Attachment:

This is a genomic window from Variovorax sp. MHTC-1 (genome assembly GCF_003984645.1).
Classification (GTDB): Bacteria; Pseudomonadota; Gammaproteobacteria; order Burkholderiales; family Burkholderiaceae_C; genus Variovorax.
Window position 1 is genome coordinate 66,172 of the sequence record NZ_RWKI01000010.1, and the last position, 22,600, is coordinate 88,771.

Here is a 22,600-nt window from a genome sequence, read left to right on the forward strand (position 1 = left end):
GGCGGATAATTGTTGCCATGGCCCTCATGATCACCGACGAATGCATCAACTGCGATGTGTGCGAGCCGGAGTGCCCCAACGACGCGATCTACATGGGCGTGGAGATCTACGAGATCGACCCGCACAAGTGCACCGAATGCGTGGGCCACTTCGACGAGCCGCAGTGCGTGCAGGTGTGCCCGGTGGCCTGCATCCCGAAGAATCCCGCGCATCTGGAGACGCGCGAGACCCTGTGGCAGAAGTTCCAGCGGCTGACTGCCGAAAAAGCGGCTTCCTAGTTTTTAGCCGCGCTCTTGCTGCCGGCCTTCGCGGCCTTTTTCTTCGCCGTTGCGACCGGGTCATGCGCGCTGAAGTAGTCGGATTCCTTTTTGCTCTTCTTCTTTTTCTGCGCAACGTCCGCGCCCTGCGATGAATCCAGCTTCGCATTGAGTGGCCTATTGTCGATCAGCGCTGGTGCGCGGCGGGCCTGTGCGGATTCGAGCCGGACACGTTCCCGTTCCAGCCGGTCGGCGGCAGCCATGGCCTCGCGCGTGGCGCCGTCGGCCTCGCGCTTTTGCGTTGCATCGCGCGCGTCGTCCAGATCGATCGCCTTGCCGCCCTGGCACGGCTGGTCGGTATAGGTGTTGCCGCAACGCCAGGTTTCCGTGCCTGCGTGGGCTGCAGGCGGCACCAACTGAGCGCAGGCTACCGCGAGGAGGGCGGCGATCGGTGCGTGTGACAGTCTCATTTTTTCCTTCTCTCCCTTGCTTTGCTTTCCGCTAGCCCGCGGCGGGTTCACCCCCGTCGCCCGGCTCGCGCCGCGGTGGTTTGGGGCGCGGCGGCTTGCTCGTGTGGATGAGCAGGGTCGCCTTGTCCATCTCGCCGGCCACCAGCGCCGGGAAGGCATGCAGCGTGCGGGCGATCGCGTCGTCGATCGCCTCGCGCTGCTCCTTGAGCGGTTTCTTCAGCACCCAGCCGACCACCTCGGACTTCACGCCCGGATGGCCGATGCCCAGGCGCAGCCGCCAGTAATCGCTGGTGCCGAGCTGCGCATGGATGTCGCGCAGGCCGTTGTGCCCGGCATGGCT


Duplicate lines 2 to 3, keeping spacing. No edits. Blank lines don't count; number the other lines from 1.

Classification (GTDB): Bacteria; Pseudomonadota; Gammaproteobacteria; order Burkholderiales; family Burkholderiaceae_C; genus Variovorax.
Window position 1 is genome coordinate 66,172 of the sequence record NZ_RWKI01000010.1, and the last position, 22,600, is coordinate 88,771.